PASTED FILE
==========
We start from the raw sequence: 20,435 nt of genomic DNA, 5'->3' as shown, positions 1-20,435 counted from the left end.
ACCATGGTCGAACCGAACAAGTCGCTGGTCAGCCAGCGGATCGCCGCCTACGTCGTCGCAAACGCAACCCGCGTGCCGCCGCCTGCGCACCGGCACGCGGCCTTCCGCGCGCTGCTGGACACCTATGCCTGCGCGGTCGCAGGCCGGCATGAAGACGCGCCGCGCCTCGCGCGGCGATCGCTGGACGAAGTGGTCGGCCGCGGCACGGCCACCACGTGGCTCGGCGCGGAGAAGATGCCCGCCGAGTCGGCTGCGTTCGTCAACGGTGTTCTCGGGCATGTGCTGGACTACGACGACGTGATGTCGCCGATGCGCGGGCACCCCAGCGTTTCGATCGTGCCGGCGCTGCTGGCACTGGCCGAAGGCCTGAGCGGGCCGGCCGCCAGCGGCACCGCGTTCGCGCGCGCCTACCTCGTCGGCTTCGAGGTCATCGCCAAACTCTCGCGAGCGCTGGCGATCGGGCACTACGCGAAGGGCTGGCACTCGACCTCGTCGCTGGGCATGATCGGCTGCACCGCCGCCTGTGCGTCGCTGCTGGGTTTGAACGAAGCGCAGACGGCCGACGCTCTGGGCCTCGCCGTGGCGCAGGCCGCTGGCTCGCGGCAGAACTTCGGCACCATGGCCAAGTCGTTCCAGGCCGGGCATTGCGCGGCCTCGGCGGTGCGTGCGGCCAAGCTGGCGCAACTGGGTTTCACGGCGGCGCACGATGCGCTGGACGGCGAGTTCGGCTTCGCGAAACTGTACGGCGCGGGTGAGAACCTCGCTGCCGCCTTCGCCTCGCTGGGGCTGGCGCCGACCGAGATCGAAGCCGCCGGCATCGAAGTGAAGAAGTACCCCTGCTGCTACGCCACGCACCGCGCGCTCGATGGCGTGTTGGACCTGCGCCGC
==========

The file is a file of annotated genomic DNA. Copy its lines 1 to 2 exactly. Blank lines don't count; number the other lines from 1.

We start from the raw sequence: 20,435 nt of genomic DNA, 5'->3' as shown, positions 1-20,435 counted from the left end.
ACCATGGTCGAACCGAACAAGTCGCTGGTCAGCCAGCGGATCGCCGCCTACGTCGTCGCAAACGCAACCCGCGTGCCGCCGCCTGCGCACCGGCACGCGGCCTTCCGCGCGCTGCTGGACACCTATGCCTGCGCGGTCGCAGGCCGGCATGAAGACGCGCCGCGCCTCGCGCGGCGATCGCTGGACGAAGTGGTCGGCCGCGGCACGGCCACCACGTGGCTCGGCGCGGAGAAGATGCCCGCCGAGTCGGCTGCGTTCGTCAACGGTGTTCTCGGGCATGTGCTGGACTACGACGACGTGATGTCGCCGATGCGCGGGCACCCCAGCGTTTCGATCGTGCCGGCGCTGCTGGCACTGGCCGAAGGCCTGAGCGGGCCGGCCGCCAGCGGCACCGCGTTCGCGCGCGCCTACCTCGTCGGCTTCGAGGTCATCGCCAAACTCTCGCGAGCGCTGGCGATCGGGCACTACGCGAAGGGCTGGCACTCGACCTCGTCGCTGGGCATGATCGGCTGCACCGCCGCCTGTGCGTCGCTGCTGGGTTTGAACGAAGCGCAGACGGCCGACGCTCTGGGCCTCGCCGTGGCGCAGGCCGCTGGCTCGCGGCAGAACTTCGGCACCATGGCCAAGTCGTTCCAGGCCGGGCATTGCGCGGCCTCGGCGGTGCGTGCGGCCAAGCTGGCGCAACTGGGTTTCACGGCGGCGCACGATGCGCTGGACGGCGAGTTCGGCTTCGCGAAACTGTACGGCGCGGGTGAGAACCTCGCTGCCGCCTTCGCCTCGCTGGGGCTGGCGCCGACCGAGATCGAAGCCGCCGGCATCGAAGTGAAGAAGTACCCCTGCTGCTACGCCACGCACCGCGCGCTCGATGGCGTGTTGGACCTGCGCCGC